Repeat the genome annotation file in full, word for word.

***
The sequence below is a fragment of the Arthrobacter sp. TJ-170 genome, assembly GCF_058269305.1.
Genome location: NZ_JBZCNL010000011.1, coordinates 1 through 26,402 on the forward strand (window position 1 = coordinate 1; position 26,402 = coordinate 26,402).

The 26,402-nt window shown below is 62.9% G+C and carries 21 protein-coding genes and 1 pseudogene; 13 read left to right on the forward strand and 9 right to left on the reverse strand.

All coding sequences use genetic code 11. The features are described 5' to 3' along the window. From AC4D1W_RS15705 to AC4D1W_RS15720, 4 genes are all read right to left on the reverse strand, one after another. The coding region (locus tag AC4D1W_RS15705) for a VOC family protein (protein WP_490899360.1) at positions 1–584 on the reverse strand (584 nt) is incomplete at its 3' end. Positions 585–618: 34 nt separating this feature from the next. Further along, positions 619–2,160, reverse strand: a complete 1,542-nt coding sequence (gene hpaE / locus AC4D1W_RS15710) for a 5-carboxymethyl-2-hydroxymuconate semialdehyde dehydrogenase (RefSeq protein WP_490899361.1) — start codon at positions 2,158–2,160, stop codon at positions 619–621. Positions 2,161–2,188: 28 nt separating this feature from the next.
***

The sequence below is a fragment of the Arthrobacter sp. TJ-170 genome, assembly GCF_058269305.1.
Genome location: NZ_JBZCNL010000011.1, coordinates 1 through 26,402 on the forward strand (window position 1 = coordinate 1; position 26,402 = coordinate 26,402).

The 26,402-nt window shown below is 62.9% G+C and carries 21 protein-coding genes and 1 pseudogene; 13 read left to right on the forward strand and 9 right to left on the reverse strand.

All coding sequences use genetic code 11. The features are described 5' to 3' along the window. From AC4D1W_RS15705 to AC4D1W_RS15720, 4 genes are all read right to left on the reverse strand, one after another. The coding region (locus tag AC4D1W_RS15705) for a VOC family protein (protein WP_490899360.1) at positions 1–584 on the reverse strand (584 nt) is incomplete at its 3' end. Positions 585–618: 34 nt separating this feature from the next. Further along, positions 619–2,160, reverse strand: a complete 1,542-nt coding sequence (gene hpaE / locus AC4D1W_RS15710) for a 5-carboxymethyl-2-hydroxymuconate semialdehyde dehydrogenase (RefSeq protein WP_490899361.1) — start codon at positions 2,158–2,160, stop codon at positions 619–621. Positions 2,161–2,188: 28 nt separating this feature from the next.